My good and bad experiences attending an all-girls religious school
From the ages of 12 to 17, during the 1980s and 90s, I attended a small Christian girls school in Melbourne, Australia. My parents paid money for me to attend that school. In return, the school gave me a pretty good education and lifelong friendships. I was also indoctrinated into Christianity and over-sheltered. This meant that I entered my adult years naïve and timid. My school taught me that girls could do anything, but not how. I had no idea how to approach the struggles that girls and women face, or even that they faced struggles.
What’s the point of writing about my privileged education?
I’m not writing this article to criticize the school I went to. It was very good, and it suited me. I can thank it for some of the successes I’ve had in life. I just want to share my experience.
Maybe you’re deciding where to send your daughter to school, if you’re in the privileged position of being able to choose. Maybe you want to read about an educational experience similar to yours or learn about a different one.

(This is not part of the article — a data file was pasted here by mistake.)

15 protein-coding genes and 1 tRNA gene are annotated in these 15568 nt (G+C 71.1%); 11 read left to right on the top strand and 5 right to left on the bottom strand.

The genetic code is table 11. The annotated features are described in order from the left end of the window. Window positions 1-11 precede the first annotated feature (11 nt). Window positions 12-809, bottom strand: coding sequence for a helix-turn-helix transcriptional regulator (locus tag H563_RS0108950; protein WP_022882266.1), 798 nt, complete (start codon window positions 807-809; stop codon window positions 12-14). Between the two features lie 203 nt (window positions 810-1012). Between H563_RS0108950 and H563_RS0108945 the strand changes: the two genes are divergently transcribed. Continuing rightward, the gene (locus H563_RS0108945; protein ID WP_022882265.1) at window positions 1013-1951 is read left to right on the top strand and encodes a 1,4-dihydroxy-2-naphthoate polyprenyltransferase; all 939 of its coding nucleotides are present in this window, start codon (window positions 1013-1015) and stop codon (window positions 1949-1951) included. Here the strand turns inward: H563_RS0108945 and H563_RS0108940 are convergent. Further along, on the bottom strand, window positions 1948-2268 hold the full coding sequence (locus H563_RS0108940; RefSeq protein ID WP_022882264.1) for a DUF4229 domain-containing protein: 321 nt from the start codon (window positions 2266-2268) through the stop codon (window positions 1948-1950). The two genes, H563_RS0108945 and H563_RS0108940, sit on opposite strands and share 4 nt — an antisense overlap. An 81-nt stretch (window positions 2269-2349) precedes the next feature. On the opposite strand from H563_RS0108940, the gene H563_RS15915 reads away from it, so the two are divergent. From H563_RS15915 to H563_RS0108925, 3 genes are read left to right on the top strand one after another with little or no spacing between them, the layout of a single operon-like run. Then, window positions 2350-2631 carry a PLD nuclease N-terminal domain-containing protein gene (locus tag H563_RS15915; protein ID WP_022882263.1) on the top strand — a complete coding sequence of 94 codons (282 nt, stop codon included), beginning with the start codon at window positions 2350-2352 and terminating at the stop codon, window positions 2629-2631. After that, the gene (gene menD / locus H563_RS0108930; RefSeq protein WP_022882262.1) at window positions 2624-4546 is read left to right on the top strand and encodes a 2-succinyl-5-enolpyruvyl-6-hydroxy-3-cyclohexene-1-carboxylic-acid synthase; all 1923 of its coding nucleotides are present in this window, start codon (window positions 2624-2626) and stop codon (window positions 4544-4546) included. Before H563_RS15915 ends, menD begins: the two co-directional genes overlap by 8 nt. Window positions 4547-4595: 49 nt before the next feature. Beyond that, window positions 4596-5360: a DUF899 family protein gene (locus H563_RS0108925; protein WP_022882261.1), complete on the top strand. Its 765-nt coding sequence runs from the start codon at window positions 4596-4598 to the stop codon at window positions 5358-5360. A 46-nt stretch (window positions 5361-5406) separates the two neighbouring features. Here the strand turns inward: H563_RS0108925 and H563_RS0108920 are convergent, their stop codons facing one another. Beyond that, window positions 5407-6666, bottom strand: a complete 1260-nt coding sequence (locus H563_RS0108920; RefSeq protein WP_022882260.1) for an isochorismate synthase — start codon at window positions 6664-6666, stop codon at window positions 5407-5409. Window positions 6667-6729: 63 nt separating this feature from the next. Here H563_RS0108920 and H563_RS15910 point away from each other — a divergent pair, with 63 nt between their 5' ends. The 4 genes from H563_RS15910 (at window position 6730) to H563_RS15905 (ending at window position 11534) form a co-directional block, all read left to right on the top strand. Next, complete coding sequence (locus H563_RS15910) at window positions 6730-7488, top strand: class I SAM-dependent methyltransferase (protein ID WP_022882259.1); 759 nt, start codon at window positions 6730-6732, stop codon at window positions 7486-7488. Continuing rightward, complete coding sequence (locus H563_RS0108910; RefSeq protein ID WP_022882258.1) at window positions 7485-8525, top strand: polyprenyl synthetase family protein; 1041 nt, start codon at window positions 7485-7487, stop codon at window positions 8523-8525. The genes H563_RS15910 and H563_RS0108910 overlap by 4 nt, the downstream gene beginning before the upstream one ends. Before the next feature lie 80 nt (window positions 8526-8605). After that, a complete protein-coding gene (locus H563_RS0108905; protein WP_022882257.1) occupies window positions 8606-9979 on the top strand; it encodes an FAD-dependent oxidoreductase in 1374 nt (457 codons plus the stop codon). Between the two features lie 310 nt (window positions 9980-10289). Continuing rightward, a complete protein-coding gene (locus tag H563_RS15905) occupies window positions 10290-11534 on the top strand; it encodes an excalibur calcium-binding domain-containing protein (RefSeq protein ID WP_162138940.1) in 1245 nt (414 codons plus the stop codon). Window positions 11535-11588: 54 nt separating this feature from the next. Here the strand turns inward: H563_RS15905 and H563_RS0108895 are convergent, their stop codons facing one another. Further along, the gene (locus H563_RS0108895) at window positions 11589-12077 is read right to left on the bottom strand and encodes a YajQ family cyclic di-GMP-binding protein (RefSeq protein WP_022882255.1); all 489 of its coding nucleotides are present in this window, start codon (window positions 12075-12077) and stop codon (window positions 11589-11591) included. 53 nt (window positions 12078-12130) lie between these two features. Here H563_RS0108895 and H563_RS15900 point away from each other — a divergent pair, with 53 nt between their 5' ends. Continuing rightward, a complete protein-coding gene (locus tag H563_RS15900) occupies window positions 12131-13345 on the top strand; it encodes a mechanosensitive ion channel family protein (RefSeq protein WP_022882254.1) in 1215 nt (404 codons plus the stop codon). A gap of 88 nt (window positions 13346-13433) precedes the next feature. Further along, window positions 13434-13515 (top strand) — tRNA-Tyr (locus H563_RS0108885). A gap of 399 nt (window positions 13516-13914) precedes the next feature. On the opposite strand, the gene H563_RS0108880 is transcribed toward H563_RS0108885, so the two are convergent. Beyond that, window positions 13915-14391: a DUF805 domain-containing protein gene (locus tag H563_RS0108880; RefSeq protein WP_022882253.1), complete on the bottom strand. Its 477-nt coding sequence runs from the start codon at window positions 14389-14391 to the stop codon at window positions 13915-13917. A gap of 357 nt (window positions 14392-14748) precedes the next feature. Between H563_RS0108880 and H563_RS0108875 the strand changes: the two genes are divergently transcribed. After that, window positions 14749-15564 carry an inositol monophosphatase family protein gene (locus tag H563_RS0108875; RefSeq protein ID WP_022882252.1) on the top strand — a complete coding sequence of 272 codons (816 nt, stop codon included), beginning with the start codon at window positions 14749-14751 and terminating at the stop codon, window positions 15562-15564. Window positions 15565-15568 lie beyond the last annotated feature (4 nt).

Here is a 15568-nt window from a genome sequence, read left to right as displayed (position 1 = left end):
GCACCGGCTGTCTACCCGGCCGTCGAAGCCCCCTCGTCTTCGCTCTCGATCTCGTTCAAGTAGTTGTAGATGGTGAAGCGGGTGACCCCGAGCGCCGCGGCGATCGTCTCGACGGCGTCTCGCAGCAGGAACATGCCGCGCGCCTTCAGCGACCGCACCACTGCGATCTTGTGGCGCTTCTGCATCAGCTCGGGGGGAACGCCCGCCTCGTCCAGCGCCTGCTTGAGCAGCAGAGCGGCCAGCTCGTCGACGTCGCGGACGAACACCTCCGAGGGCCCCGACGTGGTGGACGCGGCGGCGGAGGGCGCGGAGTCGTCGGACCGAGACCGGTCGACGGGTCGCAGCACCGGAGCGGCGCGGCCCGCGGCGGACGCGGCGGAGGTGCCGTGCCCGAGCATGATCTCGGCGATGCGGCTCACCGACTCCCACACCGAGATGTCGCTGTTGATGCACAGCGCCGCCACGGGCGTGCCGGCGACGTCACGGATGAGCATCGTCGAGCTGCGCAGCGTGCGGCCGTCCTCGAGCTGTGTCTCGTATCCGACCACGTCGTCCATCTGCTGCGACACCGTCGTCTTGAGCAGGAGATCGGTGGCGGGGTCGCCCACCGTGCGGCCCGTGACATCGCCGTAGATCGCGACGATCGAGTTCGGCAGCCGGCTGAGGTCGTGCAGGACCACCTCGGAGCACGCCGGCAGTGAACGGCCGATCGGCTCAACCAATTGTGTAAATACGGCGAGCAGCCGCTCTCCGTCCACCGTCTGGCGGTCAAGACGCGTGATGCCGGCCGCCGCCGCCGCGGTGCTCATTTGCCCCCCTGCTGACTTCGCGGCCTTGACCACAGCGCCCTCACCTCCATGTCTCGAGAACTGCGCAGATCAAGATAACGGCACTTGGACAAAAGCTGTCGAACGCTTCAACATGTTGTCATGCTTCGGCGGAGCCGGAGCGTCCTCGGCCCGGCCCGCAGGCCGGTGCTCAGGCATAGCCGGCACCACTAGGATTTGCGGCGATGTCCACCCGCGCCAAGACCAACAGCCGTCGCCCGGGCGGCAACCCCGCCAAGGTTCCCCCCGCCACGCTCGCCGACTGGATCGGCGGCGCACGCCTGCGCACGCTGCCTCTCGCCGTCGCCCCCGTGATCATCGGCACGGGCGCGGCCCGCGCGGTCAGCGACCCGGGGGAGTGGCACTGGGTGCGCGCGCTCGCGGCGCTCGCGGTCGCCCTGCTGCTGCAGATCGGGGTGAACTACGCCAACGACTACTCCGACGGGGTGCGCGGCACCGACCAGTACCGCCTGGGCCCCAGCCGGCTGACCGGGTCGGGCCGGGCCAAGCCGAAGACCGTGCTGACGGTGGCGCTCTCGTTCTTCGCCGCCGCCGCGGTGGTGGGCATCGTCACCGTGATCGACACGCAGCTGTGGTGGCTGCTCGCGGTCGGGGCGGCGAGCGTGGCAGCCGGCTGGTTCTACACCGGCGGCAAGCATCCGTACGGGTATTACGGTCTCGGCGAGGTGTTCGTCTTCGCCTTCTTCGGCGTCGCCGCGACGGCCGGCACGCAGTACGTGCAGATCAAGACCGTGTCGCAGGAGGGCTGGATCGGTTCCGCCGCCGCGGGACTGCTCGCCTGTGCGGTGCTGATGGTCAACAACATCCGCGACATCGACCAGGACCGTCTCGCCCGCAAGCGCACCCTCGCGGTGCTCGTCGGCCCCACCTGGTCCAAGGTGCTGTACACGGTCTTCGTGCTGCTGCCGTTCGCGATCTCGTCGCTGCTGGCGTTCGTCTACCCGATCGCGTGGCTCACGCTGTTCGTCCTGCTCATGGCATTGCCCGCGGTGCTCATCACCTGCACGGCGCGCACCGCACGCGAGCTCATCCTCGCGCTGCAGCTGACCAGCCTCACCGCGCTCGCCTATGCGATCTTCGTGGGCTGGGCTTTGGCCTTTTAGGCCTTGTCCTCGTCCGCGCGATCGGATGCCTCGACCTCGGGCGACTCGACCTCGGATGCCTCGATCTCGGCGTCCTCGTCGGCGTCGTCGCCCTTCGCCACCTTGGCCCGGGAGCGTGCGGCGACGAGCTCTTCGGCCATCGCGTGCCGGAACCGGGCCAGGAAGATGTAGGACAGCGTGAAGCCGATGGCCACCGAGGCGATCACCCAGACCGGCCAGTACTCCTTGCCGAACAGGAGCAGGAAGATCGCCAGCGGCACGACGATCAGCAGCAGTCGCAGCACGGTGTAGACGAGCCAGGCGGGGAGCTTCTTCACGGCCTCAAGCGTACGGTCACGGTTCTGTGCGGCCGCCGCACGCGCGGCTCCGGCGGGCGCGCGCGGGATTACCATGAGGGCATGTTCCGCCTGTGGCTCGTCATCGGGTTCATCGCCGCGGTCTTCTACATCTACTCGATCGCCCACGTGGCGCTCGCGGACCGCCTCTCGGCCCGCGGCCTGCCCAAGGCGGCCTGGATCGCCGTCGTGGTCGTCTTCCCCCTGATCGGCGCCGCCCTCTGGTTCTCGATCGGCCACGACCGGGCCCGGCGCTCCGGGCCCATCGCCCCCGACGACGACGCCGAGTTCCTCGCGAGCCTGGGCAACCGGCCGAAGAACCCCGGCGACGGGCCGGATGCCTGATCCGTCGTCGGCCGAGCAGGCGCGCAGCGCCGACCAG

I hope I can provide some advice on where to send your kid to school. But I also want to emphasize that my perspective is one individual’s opinion about one school in a certain country during a certain era. I don’t have children of my own. This is just my own experience.
What is a private school?
According to Dictionary.com, a private school is established and run by a private group rather than the government. The people running the school usually charge a tuition fee and follow a particular philosophy, standpoint or religion. In the UK, private schools are often known as public schools. The posher schools in Australia are also referred to as public schools. They can be referred to as independent or religious schools too. In this article, I’ll use the terminology “private” and “government” schools to talk about independent and state-operated schools.